Lev Gumilev and Eurasianism
Lev Nikolayevich Gumilev, 1912-1992, was a Soviet historian, anthropologist and translator, and the son of two celebrated Russian poets, Nikolay Gumilev and Anna Akhmatova. His father was shot when Lev was only 7 years old and he spent most of his youth in Soviet labor camps. His mother, Anna Akhmatova, wrote paeans to Stalin to save her life but she never managed to help her son. After Stalin’s death, Gumilev began working at the Hermitage Museum in Moscow where he became interested in the history of the Khazars and other people of the Central Asian steppes. Gumilev was a neo-Eurasianist and he regarded Russian identity as closer to the identity of the peoples of Central Asia than to Europeans.
The Eurasianist movement originally arose among the Russian diaspora in Western Europe in the 1920s. Although the Eurasianists were staunchly anti-Communist, they defended the October Revolution of 1917 as a way to protect Russia against European capitalism and its materialistic values. Yet when their main organization in 1929 turned out to be sponsored by the Soviet regime, the Eurasianists lost credibility. In today’s Russia, Eurasianist arguments are used to defend the notion of a “Greater Russia,” a Russia which is based on Central Asian rather than European values, and which once again incorporates Central Asian states within its territory. A “Eurasian Economic Community” was established in October 2000, with Russia, Belarus, Kazakhstan, Kyrgyzstan, Tajikistan and Uzbekistan as members. Some observers in the West regard this community as a way of recreating a Soviet-style empire or perhaps a twenty-first-century version of the Golden Horde.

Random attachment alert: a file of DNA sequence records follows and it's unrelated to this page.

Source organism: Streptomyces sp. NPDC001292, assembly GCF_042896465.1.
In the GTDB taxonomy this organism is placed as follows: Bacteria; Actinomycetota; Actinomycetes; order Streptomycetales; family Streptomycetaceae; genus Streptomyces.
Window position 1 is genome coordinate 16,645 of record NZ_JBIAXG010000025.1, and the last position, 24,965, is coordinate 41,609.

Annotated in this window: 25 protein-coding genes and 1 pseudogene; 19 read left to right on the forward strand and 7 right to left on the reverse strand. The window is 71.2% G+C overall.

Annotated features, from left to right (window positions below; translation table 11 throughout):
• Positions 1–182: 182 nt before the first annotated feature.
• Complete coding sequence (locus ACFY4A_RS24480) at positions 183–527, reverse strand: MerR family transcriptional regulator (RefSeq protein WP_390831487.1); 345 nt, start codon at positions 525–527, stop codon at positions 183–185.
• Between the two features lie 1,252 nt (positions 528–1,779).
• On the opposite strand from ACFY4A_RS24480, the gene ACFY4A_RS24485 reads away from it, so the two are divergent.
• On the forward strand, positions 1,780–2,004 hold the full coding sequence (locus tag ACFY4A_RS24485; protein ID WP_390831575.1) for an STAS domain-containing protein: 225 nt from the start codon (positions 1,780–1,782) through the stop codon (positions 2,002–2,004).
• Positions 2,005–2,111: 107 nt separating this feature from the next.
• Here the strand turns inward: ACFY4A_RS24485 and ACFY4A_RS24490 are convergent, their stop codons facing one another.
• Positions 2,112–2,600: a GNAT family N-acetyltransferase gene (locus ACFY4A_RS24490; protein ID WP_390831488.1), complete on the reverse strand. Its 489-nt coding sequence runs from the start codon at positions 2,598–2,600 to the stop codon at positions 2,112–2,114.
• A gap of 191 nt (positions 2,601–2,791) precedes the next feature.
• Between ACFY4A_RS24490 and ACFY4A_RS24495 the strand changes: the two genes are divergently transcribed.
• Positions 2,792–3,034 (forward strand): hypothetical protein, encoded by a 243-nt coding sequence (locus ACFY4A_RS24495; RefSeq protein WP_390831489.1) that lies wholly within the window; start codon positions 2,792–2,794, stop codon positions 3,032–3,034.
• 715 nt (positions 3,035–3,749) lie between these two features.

Gumilev’s most notorious argument was that the Mongol invasion never happened. Rather, he said, the various Rus principalities concluded a defensive alliance with the Mongols in order to repel the Teutonic Knights which had attacked them from the west. Gumilev supported the nationalist movements of Tatars, Kazakhs, and other Turkic peoples, as well as of Mongolia, but his ideas were rejected by the Soviet authorities and he, much as his parents, was unable to publish anything he wrote. This changed when the Soviet Union was disintegrating in the 1980s and Gumilev came to be widely read by nationalists in both Russia and in the former Soviet republics of Central Asia. A monument was erected in Gumilev’s honor in Kazan, Tatarstan, in 2005; he was featured on stamps in Kazakhstan in 2012, and the main university in Astana, the Kazakh capital, is named after him.